Artist: Stanley William Hayter (British, London 1901–1988 Paris)
Medium: Engraving and soft-ground etching; simultaneous color printing with stencils
Dimensions: Plate: 14 15/16 × 24 in. (37.9 × 61 cm)
Sheet: 20 1/8 × 23 3/16 in. (51.1 × 58.9 cm)
Credit Line: Gift of Paul F. Walter, 1980
Accession Number: 1980.1117.1
Rights and Reproduction: © 2016 Artists Rights Society (ARS), New York
A pioneering and innovative printmaker, Hayter founded Atelier 17, an experimental print workshop, in Paris in 1927. His keen knowledge of intaglio techniques and his devotion to original printmaking attracted countless international artists to the workshop, including Joan Miró and John Graham. Hayter fostered a collaborative environment in which artists could openly discuss their work and share in the development of different printmaking processes. With the outbreak of World War II, Hayter left Paris for New York and started a new workshop, which had a similar impact on American artists and greatly affected the future of printmaking in the United States.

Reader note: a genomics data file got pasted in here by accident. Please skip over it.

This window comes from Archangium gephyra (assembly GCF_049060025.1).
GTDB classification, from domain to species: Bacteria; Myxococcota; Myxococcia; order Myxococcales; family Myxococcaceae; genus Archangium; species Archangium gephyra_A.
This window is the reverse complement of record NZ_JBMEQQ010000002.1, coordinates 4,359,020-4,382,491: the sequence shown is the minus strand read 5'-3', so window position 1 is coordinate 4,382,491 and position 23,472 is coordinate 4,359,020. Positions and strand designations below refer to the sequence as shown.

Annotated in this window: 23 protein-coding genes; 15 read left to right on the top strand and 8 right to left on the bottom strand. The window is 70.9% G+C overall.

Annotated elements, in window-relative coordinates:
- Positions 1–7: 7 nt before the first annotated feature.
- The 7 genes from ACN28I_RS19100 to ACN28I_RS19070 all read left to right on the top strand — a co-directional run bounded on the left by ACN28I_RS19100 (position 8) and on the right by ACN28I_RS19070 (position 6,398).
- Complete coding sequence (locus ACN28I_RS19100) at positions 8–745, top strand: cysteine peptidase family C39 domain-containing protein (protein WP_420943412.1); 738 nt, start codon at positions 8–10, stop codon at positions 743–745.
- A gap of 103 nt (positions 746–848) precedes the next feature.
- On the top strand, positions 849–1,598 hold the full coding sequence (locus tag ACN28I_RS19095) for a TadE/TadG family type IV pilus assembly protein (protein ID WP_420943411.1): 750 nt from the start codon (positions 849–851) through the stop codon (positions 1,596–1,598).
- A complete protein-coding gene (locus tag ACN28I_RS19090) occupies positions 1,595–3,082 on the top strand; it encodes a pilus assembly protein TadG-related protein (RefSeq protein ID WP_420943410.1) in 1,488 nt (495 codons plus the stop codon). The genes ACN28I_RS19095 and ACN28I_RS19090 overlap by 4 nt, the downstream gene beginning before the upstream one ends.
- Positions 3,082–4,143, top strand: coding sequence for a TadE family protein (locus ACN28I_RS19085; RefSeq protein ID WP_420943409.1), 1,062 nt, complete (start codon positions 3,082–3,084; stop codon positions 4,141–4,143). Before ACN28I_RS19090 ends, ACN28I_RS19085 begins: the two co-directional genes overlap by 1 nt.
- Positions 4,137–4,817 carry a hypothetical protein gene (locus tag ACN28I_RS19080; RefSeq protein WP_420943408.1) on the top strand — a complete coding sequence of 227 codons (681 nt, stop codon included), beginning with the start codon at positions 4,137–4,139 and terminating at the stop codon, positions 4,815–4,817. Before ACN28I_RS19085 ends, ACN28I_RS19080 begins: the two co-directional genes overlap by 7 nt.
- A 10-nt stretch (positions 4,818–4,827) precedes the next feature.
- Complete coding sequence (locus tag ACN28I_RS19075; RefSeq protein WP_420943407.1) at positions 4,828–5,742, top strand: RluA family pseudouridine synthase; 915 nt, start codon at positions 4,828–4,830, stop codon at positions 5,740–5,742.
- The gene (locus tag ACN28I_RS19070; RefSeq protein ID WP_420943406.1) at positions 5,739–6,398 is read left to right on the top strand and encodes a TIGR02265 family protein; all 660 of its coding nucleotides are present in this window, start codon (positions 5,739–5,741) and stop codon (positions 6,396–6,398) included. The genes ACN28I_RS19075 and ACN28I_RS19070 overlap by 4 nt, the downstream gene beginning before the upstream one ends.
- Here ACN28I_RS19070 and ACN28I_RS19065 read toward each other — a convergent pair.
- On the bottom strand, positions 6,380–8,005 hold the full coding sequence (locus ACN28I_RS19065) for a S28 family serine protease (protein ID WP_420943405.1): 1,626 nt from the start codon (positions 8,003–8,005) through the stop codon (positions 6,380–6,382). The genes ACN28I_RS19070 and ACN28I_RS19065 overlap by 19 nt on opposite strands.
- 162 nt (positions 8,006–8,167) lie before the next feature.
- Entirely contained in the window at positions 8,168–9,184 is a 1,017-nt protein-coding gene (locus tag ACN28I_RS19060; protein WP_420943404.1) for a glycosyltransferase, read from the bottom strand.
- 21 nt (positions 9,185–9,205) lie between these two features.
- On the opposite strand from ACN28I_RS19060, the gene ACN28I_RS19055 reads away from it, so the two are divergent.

This large color print is a seminal work in Hayter's oeuvre. Unlike traditional color printing, which uses a separate plate for each color, he developed a method for printing several colors from one engraved and etched plate. Hayter believed color should be used intuitively as a means of expressing a particular emotion or feeling.